Maple Marshmallows

Pssssst. Over here.

Did you know that you can make marshmallows out of maple syrup? It’s true!

Most marshmallow recipes (including my previous post on Homemade Marshmallows) use corn syrup as the main sweetener, and sometimes in tandem with other sweeteners, such as honey. Corn syrup takes heat well and keeps its shape fabulously in candymaking.

I don’t have anything against corn syrup (that is, the kind that’s in the baking aisle – the high fructose stuff that’s unnecessarily in everything from bread to salad dressing is another story). Sugar is nutritionally sugar, no matter what you package it as, and a marshmallow is still going to be sweet, corn syrup or otherwise.

However, I do like experimenting with flavors, and I was pretty excited when these marshmallows turned out just as good as their corn syrup cousins, albeit a little softer. So if you’re looking to add a little maple-y fun to your hot cocoa or straight up in your mouth, or want to experiment with a different sweetener, give these a try. They’re especially tasty with some maple sugar mixed into the powdered sugar dusting.

Edit: Make sure what you’re using for these is pure maple syrup – do NOT use the thick imitation stuff (looking at you, Mrs. Butterworth).

I’ll be experimenting with an all-honey variety next, so stay tuned!

Maple Marshmallows

  • Servings: 24 marshmallows
  • Print

These have a delightfully sweet and bitter-amber finish, great with cocoa or just eating out of hand. Be sure to grease your pan liberally.

you will need:

  • ¼ c powdered sugar, sifted for lumps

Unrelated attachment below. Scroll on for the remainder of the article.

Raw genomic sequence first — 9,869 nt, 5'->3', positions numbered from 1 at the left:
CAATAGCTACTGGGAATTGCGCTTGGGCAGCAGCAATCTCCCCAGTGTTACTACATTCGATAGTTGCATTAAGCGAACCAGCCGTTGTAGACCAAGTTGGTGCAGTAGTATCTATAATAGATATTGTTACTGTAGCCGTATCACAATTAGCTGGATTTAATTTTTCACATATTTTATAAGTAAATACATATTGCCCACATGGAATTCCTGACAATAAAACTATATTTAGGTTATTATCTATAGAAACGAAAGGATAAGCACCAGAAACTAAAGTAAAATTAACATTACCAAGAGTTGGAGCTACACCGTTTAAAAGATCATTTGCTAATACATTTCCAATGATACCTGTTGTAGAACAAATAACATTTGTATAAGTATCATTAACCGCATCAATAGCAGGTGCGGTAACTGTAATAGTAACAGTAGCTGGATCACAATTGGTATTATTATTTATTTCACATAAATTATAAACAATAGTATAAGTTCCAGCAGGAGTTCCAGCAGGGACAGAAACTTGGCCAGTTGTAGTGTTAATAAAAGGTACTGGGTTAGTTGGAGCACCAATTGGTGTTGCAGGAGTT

• ¼ c maple sugar (if you don’t have maple sugar, you can double the powdered sugar)
  • 1 tbsp unflavored powdered gelatin (usually about 3 packets)
  • ⅓ c cold water
  • 1 c maple syrup (dark amber is my favorite)
  • pinch of salt


  1. Mix together the maple sugar and powdered sugar in a small bowl. Grease the bottom and sides of an 8×8 baking dish, line with parchment, and sprinkle the parchment with ¼ of the sugar mixture. Grease a spatula. Set aside.
  2. In the bowl of a stand mixer, add the cold water, then sprinkle the gelatin on top. Allow to sit until the gelatin is completely soaked, soft, and translucent, about 5 minutes.
  3. In a medium saucepan (I like my 3 quart here), combine the maple syrup and salt, and heat over medium heat. Clip a candy thermometer over the pan, and heat the mixture until it reaches soft-ball stage, 235-240 degrees F.
  4. Start the stand mixer with the whisk attachment on low, and slowly pour the hot syrup down the side of the mixing bowl – do not pour the syrup over the whisk, as it will send strings of hot sugar all over the place. Increase the speed to medium-high, and continue whisking until the mixture holds stiff peaks (that is, the whisk has a good, stiff point when you remove it from the rest of the mixture) and lightens to off-white.
  5. Using your greased spatula, pour the marshmallow mixture into the prepared baking pan (it will be quite sticky!), sprinkle 2 tablespoons of the sugar mixture on top, and allow to cool and set completely before cutting, about 2 hours.
  6. When the mixture has set, cut the marshmallows into squares of desired size. I like to turn the square out onto a cutting board dusted with the powdered sugar mixture, cut with a sugar-dusted pizza wheel, then make sure all sides of each marshmallow are coated with sugar so they don’t stick together. Store in an airtight container. These are best eaten within a week or two, but will keep for months in your pantry.

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